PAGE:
On November 15th, my radio show's standard format was thrown out in order to give as much time as possible to a birthday celebration of one of the show's patron saints, Johnny Mercer (born November 18th, 1909). It still wasn't enough time - I never got to play a number of Mercer standards like 'Ac-Cent-Tchu-Ate the Positive', 'On the Acheson Topeka and the Santa Fe', 'Come Rain or Come Shine', 'Satin Doll', 'Dream', 'Something's Gotta Give', 'G.I. Jive', 'Autumn Leaves', 'The Glow Worm'... There's just too much to fit within a two hour show.
Mercer was one of the great lyric writers of the American Songbook. He also composed a number of hits. He recorded other songwriter's work and made hits of those, too. And he was the founder of Capitol Records where he signed (and guided the careers of) Nat King Cole, Margaret Whiting, Les Paul, Peggy Lee, Stan Kenton, Les Brown, Frank Sinatra (for what became the rebirth of swing), and many, many others. Technically he should be noted as 'co-founder', but it was his idea and creation. The owner of a chain of record stores heard about it from Harold Arlen, one of Mercer's songwriting partners, and signed on to run the business side. Mercer also brought in a Hollywood producer (and occasional songwriter) for fundraising. There's a lot to be said about Mr. Mercer, his life, his talents, stories about his songs, and so on and so forth. But I'm not going to tell them. Any man who can write, "I remember you, you're the one who made my dreams come true, a few kisses ago..." is more than capable of speaking for himself.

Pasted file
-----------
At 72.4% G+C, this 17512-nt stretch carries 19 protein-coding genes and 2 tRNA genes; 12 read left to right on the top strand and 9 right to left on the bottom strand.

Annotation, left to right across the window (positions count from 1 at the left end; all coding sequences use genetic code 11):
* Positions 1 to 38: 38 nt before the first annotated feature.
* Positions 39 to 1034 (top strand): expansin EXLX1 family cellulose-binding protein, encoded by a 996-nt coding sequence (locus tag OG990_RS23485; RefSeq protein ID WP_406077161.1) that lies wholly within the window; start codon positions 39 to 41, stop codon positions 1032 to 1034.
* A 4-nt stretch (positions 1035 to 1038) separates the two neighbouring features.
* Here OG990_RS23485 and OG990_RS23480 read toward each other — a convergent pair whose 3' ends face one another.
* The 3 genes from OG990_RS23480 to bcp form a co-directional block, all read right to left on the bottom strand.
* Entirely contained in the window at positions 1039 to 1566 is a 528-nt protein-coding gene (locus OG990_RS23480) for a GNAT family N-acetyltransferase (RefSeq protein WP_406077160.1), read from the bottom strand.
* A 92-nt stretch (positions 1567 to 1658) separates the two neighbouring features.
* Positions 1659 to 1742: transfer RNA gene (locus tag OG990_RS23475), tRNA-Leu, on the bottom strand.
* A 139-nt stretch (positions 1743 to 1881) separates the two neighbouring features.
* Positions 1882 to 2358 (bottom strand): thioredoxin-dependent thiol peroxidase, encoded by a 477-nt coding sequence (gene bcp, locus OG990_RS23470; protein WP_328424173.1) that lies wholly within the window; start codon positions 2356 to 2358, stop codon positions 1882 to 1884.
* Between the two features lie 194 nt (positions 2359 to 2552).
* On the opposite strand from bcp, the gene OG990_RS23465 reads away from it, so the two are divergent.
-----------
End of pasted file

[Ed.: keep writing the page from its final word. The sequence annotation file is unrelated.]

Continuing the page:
I hope anyone who cares to listen enjoys the show.